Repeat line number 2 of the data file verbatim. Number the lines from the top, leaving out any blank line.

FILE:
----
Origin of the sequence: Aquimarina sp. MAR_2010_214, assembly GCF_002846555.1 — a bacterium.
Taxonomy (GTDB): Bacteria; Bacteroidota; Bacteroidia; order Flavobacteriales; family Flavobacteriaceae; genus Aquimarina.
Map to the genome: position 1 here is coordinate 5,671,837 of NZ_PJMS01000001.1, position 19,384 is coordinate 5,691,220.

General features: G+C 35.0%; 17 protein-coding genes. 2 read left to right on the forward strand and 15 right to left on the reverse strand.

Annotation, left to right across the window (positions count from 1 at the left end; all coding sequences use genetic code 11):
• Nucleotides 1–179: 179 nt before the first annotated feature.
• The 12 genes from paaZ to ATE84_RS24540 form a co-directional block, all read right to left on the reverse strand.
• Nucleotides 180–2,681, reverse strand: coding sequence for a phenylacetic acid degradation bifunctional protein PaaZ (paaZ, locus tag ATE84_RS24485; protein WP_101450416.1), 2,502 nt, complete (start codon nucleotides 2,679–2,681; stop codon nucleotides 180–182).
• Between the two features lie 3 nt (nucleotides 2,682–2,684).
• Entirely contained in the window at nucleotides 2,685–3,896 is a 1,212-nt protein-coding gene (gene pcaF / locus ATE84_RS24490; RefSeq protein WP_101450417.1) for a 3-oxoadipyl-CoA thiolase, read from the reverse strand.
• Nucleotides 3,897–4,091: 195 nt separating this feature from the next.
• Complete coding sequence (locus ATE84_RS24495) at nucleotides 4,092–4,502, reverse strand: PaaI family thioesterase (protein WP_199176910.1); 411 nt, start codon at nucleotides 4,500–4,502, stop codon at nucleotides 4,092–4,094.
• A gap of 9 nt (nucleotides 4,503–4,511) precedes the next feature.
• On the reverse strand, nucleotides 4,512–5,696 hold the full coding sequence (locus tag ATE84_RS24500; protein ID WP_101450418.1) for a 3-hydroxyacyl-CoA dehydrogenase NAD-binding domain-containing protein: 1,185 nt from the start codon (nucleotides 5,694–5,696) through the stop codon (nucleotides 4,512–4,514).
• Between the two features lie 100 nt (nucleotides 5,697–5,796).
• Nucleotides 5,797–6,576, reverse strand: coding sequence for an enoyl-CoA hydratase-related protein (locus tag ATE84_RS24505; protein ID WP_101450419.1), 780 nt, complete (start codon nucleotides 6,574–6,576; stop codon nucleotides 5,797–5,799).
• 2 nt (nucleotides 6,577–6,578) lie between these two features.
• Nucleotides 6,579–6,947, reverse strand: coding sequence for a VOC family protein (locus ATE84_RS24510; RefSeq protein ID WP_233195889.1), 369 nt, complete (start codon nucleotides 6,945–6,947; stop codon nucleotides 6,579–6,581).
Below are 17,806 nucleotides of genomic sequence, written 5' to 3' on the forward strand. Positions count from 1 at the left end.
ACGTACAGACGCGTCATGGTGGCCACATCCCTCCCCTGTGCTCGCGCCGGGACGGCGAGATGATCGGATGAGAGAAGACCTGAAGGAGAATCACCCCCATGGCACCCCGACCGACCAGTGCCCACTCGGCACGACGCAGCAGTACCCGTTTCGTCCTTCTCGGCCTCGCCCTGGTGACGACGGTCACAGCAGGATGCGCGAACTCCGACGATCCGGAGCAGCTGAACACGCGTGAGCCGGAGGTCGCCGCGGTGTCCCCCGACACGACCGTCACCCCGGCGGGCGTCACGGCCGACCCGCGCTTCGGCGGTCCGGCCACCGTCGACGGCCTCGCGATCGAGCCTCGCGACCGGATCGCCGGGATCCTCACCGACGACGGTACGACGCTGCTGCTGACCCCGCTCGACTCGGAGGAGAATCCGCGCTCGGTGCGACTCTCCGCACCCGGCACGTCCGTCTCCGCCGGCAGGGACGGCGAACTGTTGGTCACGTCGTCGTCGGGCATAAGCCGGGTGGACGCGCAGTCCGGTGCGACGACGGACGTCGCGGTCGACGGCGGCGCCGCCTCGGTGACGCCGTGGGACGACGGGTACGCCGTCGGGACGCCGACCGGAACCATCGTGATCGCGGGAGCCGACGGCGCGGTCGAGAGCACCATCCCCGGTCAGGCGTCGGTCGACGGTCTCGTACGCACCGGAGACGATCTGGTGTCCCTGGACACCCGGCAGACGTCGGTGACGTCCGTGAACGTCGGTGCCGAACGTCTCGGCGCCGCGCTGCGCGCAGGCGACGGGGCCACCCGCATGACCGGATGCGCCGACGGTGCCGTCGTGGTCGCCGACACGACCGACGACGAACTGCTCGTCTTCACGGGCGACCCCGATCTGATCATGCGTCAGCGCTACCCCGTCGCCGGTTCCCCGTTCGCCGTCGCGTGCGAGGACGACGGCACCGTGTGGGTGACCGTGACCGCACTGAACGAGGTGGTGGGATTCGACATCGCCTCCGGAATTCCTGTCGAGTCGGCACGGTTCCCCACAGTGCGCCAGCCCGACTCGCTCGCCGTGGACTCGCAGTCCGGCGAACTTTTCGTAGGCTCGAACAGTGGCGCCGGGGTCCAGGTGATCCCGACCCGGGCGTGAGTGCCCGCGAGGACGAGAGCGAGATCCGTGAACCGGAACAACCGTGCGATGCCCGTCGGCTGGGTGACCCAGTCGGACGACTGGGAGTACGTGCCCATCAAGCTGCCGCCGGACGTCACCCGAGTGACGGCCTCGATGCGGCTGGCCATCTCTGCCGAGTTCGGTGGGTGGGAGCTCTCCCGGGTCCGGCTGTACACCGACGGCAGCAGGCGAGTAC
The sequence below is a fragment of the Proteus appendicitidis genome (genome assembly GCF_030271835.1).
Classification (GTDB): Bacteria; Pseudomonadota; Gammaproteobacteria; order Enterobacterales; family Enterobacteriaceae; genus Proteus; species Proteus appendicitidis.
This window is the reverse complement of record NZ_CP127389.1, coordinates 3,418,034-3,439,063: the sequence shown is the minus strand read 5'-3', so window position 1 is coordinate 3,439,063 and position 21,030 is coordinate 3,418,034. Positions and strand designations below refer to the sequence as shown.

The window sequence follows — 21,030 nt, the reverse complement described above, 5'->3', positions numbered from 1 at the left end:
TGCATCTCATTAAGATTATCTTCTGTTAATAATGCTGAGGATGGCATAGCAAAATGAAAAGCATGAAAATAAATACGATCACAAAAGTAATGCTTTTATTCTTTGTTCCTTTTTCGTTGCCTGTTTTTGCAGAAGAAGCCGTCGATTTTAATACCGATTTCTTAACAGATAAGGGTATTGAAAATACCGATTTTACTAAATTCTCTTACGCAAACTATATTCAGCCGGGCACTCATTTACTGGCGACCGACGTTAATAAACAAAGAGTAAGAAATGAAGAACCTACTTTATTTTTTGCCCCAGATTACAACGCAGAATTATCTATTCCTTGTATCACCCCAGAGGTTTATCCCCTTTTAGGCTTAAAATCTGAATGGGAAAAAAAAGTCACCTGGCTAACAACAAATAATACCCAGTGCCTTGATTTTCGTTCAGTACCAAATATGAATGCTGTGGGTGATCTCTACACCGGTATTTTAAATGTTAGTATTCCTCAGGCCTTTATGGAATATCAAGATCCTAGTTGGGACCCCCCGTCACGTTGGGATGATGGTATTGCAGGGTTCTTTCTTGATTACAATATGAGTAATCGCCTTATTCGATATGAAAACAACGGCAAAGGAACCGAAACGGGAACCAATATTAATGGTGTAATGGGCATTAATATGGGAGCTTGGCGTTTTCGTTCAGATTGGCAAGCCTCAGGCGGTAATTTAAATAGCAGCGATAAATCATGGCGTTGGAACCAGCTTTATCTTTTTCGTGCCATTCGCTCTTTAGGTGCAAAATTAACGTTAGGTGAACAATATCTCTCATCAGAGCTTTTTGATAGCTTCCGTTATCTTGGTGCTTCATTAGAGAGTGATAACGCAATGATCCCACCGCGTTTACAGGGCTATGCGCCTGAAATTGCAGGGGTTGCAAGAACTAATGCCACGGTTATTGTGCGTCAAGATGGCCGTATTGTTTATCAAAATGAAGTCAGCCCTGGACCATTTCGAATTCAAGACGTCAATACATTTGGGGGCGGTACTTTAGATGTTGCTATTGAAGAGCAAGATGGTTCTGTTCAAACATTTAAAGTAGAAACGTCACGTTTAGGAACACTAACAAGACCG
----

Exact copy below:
Taxonomy (GTDB): Bacteria; Bacteroidota; Bacteroidia; order Flavobacteriales; family Flavobacteriaceae; genus Aquimarina.